“Misha and the Wolves” is a new documentary which had its premiere at the Sundance Film Festival on Sunday. But this new documentary has a twist: it tells the story of writer Misha Defonseca who fabricated her personal story survival during the Holocaust.
Misha Defonseca was born in Belgium in 1937 and would have been eight years old when World War II ended. Her book “Misha: A Mémoire of the Holocaust Years” was first published in 1997. In it she told the story about how the Germans executed her parents for aiding resistance fighters. She also told the tale of how, as a child, she was left on her own, fled into a forest, and had to find some way to survive.
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Misha and the Wolves is the dramatic tale of a woman whose holocaust memoir took the world by storm, but a fallout with her publisher – who turned detective – revealed an audacious deception created to hide a darker truth.
In her fantastic story Defonseca claimed to have not only killed a German soldier, been saved by a pack of wolves in the forest, but also to have been in the Warsaw Ghetto. It was later proven that she had actually been a student in a school in Belgium during these ears and so Defonseca later recanted her story in 2008.
There’s too many discrepancies…#MishaAndTheWolves pic.twitter.com/YtkUn8LV0q
— Misha and the Wolves (@mishawolvesfilm) January 31, 2021
But by then her book had been a worldwide best seller translated into 14 different languages. In 2014 Defonseca was ordered by a court to make restitution to her publishers in the amount of $22 million.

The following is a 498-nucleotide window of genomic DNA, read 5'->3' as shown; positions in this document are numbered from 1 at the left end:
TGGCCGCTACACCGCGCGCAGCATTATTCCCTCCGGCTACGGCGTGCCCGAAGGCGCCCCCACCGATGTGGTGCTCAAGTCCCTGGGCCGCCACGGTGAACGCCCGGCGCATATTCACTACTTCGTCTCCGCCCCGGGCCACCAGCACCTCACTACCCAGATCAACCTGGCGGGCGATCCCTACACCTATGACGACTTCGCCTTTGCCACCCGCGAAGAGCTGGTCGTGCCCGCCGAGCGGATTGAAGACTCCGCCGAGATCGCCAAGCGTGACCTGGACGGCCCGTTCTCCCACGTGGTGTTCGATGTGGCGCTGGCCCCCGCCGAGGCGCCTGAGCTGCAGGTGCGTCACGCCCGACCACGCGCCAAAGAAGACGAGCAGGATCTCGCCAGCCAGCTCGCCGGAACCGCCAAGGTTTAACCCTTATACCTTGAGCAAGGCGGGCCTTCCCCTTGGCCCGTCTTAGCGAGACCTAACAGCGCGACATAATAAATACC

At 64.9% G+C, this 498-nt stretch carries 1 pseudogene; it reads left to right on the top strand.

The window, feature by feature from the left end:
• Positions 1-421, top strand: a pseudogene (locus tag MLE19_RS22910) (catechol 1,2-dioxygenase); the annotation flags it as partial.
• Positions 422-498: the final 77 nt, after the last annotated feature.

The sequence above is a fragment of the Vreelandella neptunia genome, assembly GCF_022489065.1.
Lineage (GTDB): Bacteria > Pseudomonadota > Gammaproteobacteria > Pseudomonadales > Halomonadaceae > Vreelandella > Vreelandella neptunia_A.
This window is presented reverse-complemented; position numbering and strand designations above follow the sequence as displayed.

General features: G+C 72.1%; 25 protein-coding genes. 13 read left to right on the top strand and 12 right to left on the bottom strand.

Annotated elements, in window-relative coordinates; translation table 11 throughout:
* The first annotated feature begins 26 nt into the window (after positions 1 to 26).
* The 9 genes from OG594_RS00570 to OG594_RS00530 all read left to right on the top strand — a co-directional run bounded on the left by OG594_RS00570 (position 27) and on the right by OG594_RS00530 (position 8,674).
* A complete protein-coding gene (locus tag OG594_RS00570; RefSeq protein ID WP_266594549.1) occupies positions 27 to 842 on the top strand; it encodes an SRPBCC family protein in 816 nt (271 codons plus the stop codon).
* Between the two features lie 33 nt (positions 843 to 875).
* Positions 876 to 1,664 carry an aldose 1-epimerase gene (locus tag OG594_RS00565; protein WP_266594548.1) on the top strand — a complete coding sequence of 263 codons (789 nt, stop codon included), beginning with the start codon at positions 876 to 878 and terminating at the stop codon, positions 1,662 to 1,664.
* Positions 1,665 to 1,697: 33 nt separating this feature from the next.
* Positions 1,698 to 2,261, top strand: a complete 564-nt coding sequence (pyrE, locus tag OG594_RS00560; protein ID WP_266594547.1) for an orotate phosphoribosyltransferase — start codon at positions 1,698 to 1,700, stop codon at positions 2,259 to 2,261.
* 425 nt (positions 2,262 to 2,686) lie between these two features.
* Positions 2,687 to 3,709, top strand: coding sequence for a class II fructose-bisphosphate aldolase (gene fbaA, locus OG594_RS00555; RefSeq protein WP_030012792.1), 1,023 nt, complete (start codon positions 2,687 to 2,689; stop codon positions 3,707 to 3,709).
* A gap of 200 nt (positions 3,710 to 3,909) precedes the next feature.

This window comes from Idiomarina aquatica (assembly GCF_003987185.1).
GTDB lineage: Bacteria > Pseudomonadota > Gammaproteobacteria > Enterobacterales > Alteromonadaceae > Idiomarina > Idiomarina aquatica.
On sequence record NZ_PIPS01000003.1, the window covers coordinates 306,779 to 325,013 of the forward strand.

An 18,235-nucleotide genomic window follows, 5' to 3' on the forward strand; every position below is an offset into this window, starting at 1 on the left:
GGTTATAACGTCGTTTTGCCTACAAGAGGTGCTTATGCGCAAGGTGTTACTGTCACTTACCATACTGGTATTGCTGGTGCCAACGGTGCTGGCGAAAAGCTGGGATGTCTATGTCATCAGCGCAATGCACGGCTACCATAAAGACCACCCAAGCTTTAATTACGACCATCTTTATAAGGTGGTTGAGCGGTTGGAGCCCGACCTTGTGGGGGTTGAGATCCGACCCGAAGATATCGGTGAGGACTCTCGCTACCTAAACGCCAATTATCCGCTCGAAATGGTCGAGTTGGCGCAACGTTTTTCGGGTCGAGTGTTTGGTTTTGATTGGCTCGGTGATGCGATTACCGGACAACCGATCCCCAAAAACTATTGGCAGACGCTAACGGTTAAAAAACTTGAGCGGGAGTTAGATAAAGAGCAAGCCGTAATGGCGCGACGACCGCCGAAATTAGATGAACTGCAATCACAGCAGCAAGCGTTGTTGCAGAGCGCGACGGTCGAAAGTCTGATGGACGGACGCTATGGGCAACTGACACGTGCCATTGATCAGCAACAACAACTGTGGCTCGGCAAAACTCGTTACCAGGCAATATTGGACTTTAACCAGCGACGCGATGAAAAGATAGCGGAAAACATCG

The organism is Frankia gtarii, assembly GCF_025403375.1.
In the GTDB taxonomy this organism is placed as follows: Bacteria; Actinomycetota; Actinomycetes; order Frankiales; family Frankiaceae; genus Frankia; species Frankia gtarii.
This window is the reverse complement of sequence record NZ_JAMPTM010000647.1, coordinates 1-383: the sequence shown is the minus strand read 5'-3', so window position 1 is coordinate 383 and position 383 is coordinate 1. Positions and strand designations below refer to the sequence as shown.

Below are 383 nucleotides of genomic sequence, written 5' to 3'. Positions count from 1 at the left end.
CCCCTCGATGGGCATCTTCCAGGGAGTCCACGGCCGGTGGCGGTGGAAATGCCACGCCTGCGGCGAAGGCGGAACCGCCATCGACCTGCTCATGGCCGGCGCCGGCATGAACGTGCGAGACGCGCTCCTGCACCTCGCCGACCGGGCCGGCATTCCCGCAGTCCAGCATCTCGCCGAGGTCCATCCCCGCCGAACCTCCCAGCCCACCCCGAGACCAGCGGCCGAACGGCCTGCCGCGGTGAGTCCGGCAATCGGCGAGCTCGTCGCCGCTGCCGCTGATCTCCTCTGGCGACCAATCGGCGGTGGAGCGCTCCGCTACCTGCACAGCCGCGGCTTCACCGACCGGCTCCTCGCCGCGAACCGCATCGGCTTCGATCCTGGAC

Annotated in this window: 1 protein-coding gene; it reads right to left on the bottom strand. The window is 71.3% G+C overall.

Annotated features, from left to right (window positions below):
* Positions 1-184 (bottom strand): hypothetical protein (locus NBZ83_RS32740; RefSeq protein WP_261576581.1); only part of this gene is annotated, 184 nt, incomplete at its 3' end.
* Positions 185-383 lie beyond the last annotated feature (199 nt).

Directed by Sam Hobkinson, “Misha and the Wolves” tells the whole sordid tale. It opens telling her fabricated story as if it were true. Then it moves on to how it all came apart.
Hobkinson explained to the press how he came to make the film. “I went back and researched the story, and couldn’t believe it was true,” he said in a post-screening Q&A. “It started with me finding what I thought would be a great story about storytelling. I wasn’t in the market to make a Holocaust documentary, but I realized that we ended up making a kind of Holocaust documentary, albeit quite a different one.”
But the subject material raised concerned about aiding Holocaust deniers. They could be depended on to use Misha Defonseca’s story as somehow proof that all the personal testimonials made by survivors were fabricated as well.
On that note Hobkinson said, “People were worried because they didn’t want to be involved in something that would fan the flames of Holocaust denial.
“Of course, that was foremost in our minds from the outset. We’ve always felt this is difficult territory, but you shouldn’t shy away from it. You’ve got to tackle the difficult subjects head-on. And I hope that we wrestle the story back from the Holocaust denial camp.”